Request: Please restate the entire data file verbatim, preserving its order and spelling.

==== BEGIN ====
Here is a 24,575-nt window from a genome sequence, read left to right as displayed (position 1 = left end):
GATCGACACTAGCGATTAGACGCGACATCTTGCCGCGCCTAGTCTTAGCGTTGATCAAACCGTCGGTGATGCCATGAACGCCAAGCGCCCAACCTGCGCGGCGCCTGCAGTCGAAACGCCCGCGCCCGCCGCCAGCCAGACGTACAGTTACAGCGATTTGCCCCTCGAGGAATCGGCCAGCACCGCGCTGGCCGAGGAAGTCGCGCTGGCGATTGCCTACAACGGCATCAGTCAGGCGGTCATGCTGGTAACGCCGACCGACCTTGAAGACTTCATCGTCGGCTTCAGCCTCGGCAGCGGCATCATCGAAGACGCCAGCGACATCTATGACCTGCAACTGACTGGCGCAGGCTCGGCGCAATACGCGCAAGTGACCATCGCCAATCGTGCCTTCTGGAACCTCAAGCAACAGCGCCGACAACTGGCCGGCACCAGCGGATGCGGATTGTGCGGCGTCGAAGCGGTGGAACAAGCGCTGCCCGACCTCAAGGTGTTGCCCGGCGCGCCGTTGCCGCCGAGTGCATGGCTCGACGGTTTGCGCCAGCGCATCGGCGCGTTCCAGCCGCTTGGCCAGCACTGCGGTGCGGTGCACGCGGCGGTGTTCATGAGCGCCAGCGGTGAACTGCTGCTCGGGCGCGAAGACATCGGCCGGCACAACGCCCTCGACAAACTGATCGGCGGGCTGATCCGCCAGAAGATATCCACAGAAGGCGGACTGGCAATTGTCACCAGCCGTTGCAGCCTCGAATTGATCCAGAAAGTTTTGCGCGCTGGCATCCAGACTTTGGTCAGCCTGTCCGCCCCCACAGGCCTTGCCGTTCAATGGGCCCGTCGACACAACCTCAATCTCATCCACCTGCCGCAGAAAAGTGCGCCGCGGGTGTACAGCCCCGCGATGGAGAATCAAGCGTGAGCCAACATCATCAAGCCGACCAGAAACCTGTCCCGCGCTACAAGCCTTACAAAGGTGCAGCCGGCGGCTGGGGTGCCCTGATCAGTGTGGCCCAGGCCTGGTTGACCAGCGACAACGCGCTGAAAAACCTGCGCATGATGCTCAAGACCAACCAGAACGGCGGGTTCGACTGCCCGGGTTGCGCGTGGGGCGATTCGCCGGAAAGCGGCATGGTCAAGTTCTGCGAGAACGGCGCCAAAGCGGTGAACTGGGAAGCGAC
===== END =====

Here is a 24,575-nt window from a genome sequence, read left to right as displayed (position 1 = left end):
GATCGACACTAGCGATTAGACGCGACATCTTGCCGCGCCTAGTCTTAGCGTTGATCAAACCGTCGGTGATGCCATGAACGCCAAGCGCCCAACCTGCGCGGCGCCTGCAGTCGAAACGCCCGCGCCCGCCGCCAGCCAGACGTACAGTTACAGCGATTTGCCCCTCGAGGAATCGGCCAGCACCGCGCTGGCCGAGGAAGTCGCGCTGGCGATTGCCTACAACGGCATCAGTCAGGCGGTCATGCTGGTAACGCCGACCGACCTTGAAGACTTCATCGTCGGCTTCAGCCTCGGCAGCGGCATCATCGAAGACGCCAGCGACATCTATGACCTGCAACTGACTGGCGCAGGCTCGGCGCAATACGCGCAAGTGACCATCGCCAATCGTGCCTTCTGGAACCTCAAGCAACAGCGCCGACAACTGGCCGGCACCAGCGGATGCGGATTGTGCGGCGTCGAAGCGGTGGAACAAGCGCTGCCCGACCTCAAGGTGTTGCCCGGCGCGCCGTTGCCGCCGAGTGCATGGCTCGACGGTTTGCGCCAGCGCATCGGCGCGTTCCAGCCGCTTGGCCAGCACTGCGGTGCGGTGCACGCGGCGGTGTTCATGAGCGCCAGCGGTGAACTGCTGCTCGGGCGCGAAGACATCGGCCGGCACAACGCCCTCGACAAACTGATCGGCGGGCTGATCCGCCAGAAGATATCCACAGAAGGCGGACTGGCAATTGTCACCAGCCGTTGCAGCCTCGAATTGATCCAGAAAGTTTTGCGCGCTGGCATCCAGACTTTGGTCAGCCTGTCCGCCCCCACAGGCCTTGCCGTTCAATGGGCCCGTCGACACAACCTCAATCTCATCCACCTGCCGCAGAAAAGTGCGCCGCGGGTGTACAGCCCCGCGATGGAGAATCAAGCGTGAGCCAACATCATCAAGCCGACCAGAAACCTGTCCCGCGCTACAAGCCTTACAAAGGTGCAGCCGGCGGCTGGGGTGCCCTGATCAGTGTGGCCCAGGCCTGGTTGACCAGCGACAACGCGCTGAAAAACCTGCGCATGATGCTCAAGACCAACCAGAACGGCGGGTTCGACTGCCCGGGTTGCGCGTGGGGCGATTCGCCGGAAAGCGGCATGGTCAAGTTCTGCGAGAACGGCGCCAAAGCGGTGAACTGGGAAGCGAC